Review: ‘The Whales of August’

Muted but engrossing tale about the balance of power between two elderly sisters boasts superior lead performances from two of the screen's most legendary actresses, Bette Davis and Lillian Gish.

Muted but engrossing tale about the balance of power between two elderly sisters boasts superior lead performances from two of the screen’s most legendary actresses, Bette Davis and Lillian Gish.

Adapted by David Berry from his 1981 play, story has two sisters living alone in a comfortable but basic home they have occupied for decades on the striking coast of Maine. Sarah (Gish) is a doting busybody who is obliged to care for her sister Libby (Davis), because the latter is blind.

Trouble rears its head in the form of Vincent Price, a White Russian of considerable charm and gentlemanliness who for decades has lived as a ‘houseguest’ of numerous ladies.

Wearing long, pure white hair Davis looks gaunt, grim and disturbed, but her performance is restrained in such a way that may even increase its power. Gish is a delight throughout.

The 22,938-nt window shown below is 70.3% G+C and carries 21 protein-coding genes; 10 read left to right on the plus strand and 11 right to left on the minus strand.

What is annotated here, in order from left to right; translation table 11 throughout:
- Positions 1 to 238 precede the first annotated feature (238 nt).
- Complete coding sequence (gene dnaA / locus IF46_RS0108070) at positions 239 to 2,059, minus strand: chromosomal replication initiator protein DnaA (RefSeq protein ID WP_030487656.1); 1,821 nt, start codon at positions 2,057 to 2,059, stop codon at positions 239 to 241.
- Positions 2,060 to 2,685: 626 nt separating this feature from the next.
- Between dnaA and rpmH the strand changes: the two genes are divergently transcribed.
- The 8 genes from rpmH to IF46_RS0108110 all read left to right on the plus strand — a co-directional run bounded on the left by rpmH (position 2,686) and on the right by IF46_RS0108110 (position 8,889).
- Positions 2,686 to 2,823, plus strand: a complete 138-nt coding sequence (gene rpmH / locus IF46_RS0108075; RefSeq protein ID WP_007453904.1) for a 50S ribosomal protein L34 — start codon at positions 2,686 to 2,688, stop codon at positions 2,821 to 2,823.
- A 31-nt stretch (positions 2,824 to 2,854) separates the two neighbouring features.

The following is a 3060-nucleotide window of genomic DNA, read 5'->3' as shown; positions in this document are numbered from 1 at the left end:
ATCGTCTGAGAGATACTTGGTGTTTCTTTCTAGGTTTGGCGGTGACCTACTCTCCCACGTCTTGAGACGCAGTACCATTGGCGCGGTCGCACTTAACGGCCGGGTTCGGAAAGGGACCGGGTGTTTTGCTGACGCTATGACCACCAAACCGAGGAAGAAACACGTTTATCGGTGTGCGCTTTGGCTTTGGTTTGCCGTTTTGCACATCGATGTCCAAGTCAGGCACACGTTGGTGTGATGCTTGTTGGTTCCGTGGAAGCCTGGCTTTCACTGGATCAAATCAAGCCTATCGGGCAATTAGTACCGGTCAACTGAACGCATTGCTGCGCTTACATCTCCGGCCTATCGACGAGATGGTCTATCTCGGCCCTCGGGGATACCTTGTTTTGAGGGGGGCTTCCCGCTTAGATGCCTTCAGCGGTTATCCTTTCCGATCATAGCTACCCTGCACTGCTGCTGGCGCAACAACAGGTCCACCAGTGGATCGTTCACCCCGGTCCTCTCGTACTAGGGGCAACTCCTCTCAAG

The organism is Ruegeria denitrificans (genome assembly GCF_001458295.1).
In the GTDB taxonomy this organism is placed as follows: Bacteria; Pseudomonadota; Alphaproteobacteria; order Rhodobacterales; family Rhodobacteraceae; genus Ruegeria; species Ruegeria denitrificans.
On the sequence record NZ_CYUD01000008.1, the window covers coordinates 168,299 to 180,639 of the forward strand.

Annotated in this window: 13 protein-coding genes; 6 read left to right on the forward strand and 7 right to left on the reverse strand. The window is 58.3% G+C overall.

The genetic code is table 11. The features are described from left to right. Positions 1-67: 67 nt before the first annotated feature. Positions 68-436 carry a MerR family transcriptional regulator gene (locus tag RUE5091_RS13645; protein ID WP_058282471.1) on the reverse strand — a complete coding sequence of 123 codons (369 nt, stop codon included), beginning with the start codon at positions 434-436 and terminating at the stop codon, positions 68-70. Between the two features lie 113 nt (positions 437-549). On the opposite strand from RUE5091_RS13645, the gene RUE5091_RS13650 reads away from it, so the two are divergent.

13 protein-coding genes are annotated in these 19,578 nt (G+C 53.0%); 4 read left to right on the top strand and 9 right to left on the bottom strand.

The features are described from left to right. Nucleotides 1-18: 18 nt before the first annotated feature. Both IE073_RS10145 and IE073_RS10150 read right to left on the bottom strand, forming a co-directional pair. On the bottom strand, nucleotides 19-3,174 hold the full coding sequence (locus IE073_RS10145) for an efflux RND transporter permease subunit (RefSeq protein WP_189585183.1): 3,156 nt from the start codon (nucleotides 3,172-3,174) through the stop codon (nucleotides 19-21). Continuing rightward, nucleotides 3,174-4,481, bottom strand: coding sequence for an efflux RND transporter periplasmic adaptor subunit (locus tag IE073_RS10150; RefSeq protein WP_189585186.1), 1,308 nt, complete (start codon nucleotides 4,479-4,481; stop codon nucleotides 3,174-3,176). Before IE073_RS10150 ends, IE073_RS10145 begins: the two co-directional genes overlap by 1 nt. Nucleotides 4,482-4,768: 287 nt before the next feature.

A black-&-white prolog, in which Mary Steenburgen, Tisha Sterling and Margaret Ladd appear as the women in their youth, gets the film off to a nice start.

1987: Nomination: Best Supp. Actress (Ann Sothern)

The Whales of August

Production

Alive. Director Lindsay Anderson; Producer Carolyn Pfeiffer, Mike Kaplan; Screenplay David Berry; Camera Mike Fash; Editor Nicolas Gaster; Music Alan Price; Art Director Jocelyn Herbert

Crew

(Color) Available on VHS, DVD. Extract of a review from 1987. Running time: 90 MIN.

With

Bette Davis Lillian Gish Vincent Price Ann Sothern Harry Carey Jr Frank Grimes
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